By Gavin Conroy, Classic Fighters Airshow General Manager


Vector Onling logoAfter a COVID-induced hiatus, the Classic Fighters airshow is back at Omaka this Easter.

During airshow activities in the Easter weekend, Omaka’s airspace is restricted.

This will be published in the AIP Supplement 23/3, effective 23 March 2023. Check link) closer to the event.

By arriving in good time, you may beat the congestion!

To get safely to and from Classic Fighters, make sure you have the latest AIP New Zealand Volume 4 and the visual navigation charts covering your proposed and alternative routes.

On the day of your flight, obtain weather information and NOTAMs from link).

Omaka aerodrome will be partially closed during the practice days of Thursday 6 April and Friday 7 April – see the AIP Supplement for times.

Also on Friday 7 April, the aerodrome will be closed for an evening airshow from 1600 to 1900 NZST.

On the main airshow days, Saturday 8 April and Sunday 9 April, the aerodrome be closed to all aircraft – 0930 until 1630 NZST.

Classic fighter plane

Photo courtesy of Gavin Conroy

Additionally, runways 01/19 and 07/25 will be closed between 1 April and 12 April 2023 for airshow set-up and then pack-up. Fencing, grandstands and so on, will be erected on the airfield during this period so only runways 12/30 are available.

Classic Fighters safety manager Aaron Marshall says after studying the charts, you’ll realise that Omaka has non-standard circuit directions. This is due to the proximity of Woodbourne (2.3 NM) and high terrain on final approach to 30.

“Make sure you understand the altitude constraints relating to airspace, and also the published procedures. Know the visual reporting points, and plan on possibly holding visually (orbiting) for up to 30 minutes,” says Aaron.

“Add 30 minutes extra fuel for holding time, additional to enroute fuel and reserves determined by the PIC. If high traffic volumes occur, you will be holding.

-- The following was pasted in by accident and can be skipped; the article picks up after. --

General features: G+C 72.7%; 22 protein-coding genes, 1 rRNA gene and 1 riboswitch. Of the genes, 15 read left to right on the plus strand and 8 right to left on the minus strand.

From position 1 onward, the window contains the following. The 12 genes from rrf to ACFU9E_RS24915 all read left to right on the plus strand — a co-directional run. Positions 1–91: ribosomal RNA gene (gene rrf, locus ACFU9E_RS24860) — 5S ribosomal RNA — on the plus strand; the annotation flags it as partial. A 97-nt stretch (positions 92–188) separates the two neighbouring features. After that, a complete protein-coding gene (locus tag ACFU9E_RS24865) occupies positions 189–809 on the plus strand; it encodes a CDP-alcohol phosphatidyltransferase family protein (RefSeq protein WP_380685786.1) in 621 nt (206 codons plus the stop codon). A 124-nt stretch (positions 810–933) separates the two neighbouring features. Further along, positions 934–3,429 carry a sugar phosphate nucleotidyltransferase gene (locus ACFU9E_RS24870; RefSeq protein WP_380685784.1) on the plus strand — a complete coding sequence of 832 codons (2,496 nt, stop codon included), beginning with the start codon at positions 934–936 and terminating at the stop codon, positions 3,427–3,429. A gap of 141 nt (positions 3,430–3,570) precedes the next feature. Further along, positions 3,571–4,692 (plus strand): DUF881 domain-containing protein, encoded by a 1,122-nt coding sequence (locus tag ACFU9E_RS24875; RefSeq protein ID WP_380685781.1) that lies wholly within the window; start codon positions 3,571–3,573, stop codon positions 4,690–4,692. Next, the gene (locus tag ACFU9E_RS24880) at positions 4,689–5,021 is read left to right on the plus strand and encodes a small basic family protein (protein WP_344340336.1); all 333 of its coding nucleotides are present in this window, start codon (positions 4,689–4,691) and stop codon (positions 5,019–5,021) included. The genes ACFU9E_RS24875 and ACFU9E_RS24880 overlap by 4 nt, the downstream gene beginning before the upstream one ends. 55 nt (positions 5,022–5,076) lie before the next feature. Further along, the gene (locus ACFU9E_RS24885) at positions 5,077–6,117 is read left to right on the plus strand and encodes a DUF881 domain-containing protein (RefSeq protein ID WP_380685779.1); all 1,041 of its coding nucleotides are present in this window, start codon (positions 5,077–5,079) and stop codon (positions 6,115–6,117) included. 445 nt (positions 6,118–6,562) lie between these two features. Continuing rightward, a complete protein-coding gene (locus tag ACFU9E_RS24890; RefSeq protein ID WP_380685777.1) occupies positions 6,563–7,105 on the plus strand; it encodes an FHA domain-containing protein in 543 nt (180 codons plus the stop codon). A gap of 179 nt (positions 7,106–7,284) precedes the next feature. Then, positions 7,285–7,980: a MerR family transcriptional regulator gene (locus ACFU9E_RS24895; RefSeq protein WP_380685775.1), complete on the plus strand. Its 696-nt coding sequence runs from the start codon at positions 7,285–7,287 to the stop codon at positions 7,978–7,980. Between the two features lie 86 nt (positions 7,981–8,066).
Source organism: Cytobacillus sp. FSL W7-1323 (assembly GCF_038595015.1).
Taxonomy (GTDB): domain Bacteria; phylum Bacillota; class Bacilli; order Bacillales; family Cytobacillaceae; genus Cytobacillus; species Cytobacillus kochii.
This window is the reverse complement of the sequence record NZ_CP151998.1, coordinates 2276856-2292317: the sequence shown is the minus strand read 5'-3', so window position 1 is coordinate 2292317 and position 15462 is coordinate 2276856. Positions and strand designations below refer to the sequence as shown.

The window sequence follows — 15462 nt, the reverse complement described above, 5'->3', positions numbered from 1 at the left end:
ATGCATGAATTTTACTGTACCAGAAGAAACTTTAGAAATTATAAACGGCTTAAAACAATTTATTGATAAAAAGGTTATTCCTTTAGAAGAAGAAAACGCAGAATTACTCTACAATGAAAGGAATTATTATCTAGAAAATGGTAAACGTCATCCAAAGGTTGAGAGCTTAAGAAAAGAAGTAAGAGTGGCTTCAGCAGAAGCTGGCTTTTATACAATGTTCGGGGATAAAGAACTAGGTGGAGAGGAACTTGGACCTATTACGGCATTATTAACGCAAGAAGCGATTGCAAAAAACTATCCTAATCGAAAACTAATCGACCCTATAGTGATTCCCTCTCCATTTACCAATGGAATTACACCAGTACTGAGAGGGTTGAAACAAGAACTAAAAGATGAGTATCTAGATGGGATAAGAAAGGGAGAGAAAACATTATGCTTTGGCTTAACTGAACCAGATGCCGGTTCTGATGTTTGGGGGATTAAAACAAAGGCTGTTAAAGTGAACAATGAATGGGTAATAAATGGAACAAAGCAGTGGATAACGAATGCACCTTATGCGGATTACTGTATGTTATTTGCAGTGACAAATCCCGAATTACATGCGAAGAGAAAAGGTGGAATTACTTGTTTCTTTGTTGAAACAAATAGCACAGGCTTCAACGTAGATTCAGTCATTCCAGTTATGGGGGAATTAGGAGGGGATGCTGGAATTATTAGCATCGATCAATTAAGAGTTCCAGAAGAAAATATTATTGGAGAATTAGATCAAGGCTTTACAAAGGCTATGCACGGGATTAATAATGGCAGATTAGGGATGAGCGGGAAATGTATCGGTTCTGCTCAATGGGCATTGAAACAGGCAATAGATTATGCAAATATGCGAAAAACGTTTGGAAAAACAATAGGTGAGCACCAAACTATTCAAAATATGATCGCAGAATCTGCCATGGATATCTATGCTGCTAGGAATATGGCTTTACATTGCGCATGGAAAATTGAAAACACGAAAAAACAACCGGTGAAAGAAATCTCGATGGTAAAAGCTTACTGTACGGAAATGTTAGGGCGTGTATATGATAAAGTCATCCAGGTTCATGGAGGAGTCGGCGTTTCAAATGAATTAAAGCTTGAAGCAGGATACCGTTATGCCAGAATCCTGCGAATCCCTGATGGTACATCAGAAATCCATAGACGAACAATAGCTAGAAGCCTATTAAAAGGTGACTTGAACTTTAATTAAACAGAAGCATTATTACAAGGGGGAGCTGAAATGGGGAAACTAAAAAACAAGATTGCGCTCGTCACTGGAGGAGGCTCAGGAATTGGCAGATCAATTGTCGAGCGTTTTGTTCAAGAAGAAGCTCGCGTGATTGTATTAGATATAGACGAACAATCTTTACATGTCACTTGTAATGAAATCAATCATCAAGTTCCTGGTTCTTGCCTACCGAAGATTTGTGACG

“Learn where the instrument sector is, and how the transit lanes are laid out.

“There’s one major landmark, New Renwick Road, which is the main arterial road running east to west, just 1.3 NM north of Omaka aerodrome. Don’t cross it to the north as it’s the instrument sector boundary.

“For those who have flown into the airshow before, there are some major changes in the ground layout this year. The main display line has been realigned with runway 12/30, which has resulted in the closing of both 01/19 and 07/25,” Aaron says.


Photo courtesy of Gavin Conroy

Woodbourne and Omaka are situated in a unique microclimate. The surrounding hills and ranges on either side of the Wairau Valley provide orographic protection from the weather, and channel the surface wind as westerlies and easterlies. The prevailing wind direction is west or north-west. The surface wind, however, can be completely different at the two aerodromes. For example, a westerly wind can be reported at Woodbourne, but an easterly can be occurring at Omaka from the sea breeze.

In the valley system there can be considerable differences between upper-level winds and surface winds. For example, southerly airflows in Cook Strait tend to become light to moderate easterly conditions at Woodbourne and Omaka.

Transit lane

Be aware of the transit lane boundaries. Transit lanes are Class G airspace so there’s no reason to call Woodbourne Tower – this congests the frequency, creating unnecessary work.

“When doing an overhead join at 1500 feet into Omaka, that’s right on the boundary of the transit lane,” says Aaron.

When Omaka’s airspace restrictions are active during airshow days, the portion of VFR transit lane NZT654 sitting inside that restricted airspace becomes disestablished.

“Also remember that active portions of the transit lane finish at the end of daylight hours,” says Aaron. “During daylight hours, you should be listening on the Woodbourne Tower frequency when occupying the transit lane. The same goes for after evening civil twilight. Many pilots listen out on 119.1 MHz, in error.”

Joining at Omaka

From the south

It’s recommended you track to Seddon and go through the Taylor Pass, remaining below 3500 ft and descending to 1500 ft by the Taylor Dam, at which point you’ll enter T654.

Position reports to be made entering the Taylor Pass and again at the Taylor Dam to “Omaka Traffic” on 122.80 MHz. It is strongly recommended to join via an overhead join at 1500 ft.

If strong southerlies or south-easterly winds are forecast, then avoid Taylor Pass. Instead track to White Bluffs and enter T654 at 1500 ft, and track a mile to the south of the ponds and join overhead from the Watertank at 1500 ft.

Call Omaka Traffic, entering the transit lane at White Bluffs, and again abeam The Ponds with your joining intentions. It’s strongly recommended to join via an overhead join at 1500 ft.